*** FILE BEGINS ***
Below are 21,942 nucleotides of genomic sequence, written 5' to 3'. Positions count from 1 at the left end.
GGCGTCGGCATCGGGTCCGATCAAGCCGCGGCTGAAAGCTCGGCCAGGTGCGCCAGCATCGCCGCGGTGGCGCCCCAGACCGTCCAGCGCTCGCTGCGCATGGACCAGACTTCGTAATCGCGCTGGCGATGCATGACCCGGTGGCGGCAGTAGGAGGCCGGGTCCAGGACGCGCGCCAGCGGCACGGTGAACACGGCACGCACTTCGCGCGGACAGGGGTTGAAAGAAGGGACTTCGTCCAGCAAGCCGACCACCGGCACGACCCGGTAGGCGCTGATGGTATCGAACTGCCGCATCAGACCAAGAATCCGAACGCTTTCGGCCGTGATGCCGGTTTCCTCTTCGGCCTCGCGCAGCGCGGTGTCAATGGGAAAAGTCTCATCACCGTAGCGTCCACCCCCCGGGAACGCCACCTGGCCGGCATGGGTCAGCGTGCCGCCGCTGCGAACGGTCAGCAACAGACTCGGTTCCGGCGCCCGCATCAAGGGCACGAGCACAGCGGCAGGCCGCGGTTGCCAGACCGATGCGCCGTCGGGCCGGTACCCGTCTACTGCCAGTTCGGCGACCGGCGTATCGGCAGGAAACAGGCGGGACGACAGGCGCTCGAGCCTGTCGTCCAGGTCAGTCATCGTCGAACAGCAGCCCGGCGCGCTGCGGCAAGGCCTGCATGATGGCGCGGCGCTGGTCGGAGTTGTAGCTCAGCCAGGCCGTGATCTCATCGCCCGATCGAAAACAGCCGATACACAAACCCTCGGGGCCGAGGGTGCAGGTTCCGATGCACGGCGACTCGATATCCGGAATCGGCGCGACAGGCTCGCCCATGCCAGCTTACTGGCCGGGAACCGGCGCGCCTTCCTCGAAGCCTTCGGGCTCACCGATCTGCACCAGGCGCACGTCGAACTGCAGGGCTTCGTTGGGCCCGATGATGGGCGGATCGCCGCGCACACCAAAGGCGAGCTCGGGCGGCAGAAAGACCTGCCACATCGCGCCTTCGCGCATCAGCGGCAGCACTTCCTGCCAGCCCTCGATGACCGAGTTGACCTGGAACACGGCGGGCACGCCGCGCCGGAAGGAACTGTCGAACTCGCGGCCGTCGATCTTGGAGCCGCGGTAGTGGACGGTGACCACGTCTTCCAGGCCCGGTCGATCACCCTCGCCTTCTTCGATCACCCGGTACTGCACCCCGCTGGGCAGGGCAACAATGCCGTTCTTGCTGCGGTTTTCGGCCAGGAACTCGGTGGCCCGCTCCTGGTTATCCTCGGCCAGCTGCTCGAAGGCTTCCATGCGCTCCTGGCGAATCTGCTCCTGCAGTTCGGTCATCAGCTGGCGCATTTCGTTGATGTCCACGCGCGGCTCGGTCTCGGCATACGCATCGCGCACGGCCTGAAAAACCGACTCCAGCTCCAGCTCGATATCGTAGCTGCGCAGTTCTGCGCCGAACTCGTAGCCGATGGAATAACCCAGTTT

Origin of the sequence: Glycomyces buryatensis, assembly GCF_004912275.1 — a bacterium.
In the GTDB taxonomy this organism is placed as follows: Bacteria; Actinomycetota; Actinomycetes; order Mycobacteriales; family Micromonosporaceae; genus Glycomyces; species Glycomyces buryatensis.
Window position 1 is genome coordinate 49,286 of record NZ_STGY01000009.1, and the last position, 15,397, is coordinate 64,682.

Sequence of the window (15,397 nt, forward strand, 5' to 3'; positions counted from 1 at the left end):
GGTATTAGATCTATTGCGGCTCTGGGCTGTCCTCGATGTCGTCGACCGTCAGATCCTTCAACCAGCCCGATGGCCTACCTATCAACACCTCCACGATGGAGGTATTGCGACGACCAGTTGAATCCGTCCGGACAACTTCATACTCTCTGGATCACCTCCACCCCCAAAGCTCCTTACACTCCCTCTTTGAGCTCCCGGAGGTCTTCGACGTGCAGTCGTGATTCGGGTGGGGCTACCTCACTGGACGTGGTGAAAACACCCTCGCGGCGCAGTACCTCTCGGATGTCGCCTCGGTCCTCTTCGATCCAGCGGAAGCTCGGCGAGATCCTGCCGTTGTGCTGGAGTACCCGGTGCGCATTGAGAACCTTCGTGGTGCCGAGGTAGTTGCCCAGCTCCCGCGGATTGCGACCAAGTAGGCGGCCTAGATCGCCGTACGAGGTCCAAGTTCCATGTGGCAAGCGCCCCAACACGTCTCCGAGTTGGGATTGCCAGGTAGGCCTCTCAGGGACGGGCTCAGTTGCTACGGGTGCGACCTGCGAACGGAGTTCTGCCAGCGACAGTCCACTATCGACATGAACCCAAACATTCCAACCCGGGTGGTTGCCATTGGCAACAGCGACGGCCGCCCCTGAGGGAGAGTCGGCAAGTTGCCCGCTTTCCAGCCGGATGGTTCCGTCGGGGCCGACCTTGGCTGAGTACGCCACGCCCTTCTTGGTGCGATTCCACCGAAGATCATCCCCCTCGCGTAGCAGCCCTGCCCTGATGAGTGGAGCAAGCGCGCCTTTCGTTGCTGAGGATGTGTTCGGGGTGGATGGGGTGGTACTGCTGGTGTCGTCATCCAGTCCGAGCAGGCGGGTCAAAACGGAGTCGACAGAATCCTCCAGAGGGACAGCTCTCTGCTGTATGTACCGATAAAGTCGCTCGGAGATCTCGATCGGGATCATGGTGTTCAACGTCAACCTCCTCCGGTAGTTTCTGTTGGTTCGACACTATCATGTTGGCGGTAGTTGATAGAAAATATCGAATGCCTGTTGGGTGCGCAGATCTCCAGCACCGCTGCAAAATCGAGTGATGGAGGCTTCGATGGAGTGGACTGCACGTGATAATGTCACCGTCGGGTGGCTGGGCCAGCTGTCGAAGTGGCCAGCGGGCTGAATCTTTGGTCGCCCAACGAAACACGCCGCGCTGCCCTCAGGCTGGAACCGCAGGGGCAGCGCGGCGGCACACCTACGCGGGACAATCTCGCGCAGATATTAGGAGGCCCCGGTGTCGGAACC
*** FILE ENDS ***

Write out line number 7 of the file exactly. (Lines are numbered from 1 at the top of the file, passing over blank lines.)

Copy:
GGTATTAGATCTATTGCGGCTCTGGGCTGTCCTCGATGTCGTCGACCGTCAGATCCTTCAACCAGCCCGATGGCCTACCTATCAACACCTCCACGATGGAGGTATTGCGACGACCAGTTGAATCCGTCCGGACAACTTCATACTCTCTGGATCACCTCCACCCCCAAAGCTCCTTACACTCCCTCTTTGAGCTCCCGGAGGTCTTCGACGTGCAGTCGTGATTCGGGTGGGGCTACCTCACTGGACGTGGTGAAAACACCCTCGCGGCGCAGTACCTCTCGGATGTCGCCTCGGTCCTCTTCGATCCAGCGGAAGCTCGGCGAGATCCTGCCGTTGTGCTGGAGTACCCGGTGCGCATTGAGAACCTTCGTGGTGCCGAGGTAGTTGCCCAGCTCCCGCGGATTGCGACCAAGTAGGCGGCCTAGATCGCCGTACGAGGTCCAAGTTCCATGTGGCAAGCGCCCCAACACGTCTCCGAGTTGGGATTGCCAGGTAGGCCTCTCAGGGACGGGCTCAGTTGCTACGGGTGCGACCTGCGAACGGAGTTCTGCCAGCGACAGTCCACTATCGACATGAACCCAAACATTCCAACCCGGGTGGTTGCCATTGGCAACAGCGACGGCCGCCCCTGAGGGAGAGTCGGCAAGTTGCCCGCTTTCCAGCCGGATGGTTCCGTCGGGGCCGACCTTGGCTGAGTACGCCACGCCCTTCTTGGTGCGATTCCACCGAAGATCATCCCCCTCGCGTAGCAGCCCTGCCCTGATGAGTGGAGCAAGCGCGCCTTTCGTTGCTGAGGATGTGTTCGGGGTGGATGGGGTGGTACTGCTGGTGTCGTCATCCAGTCCGAGCAGGCGGGTCAAAACGGAGTCGACAGAATCCTCCAGAGGGACAGCTCTCTGCTGTATGTACCGATAAAGTCGCTCGGAGATCTCGATCGGGATCATGGTGTTCAACGTCAACCTCCTCCGGTAGTTTCTGTTGGTTCGACACTATCATGTTGGCGGTAGTTGATAGAAAATATCGAATGCCTGTTGGGTGCGCAGATCTCCAGCACCGCTGCAAAATCGAGTGATGGAGGCTTCGATGGAGTGGACTGCACGTGATAATGTCACCGTCGGGTGGCTGGGCCAGCTGTCGAAGTGGCCAGCGGGCTGAATCTTTGGTCGCCCAACGAAACACGCCGCGCTGCCCTCAGGCTGGAACCGCAGGGGCAGCGCGGCGGCACACCTACGCGGGACAATCTCGCGCAGATATTAGGAGGCCCCGGTGTCGGAACC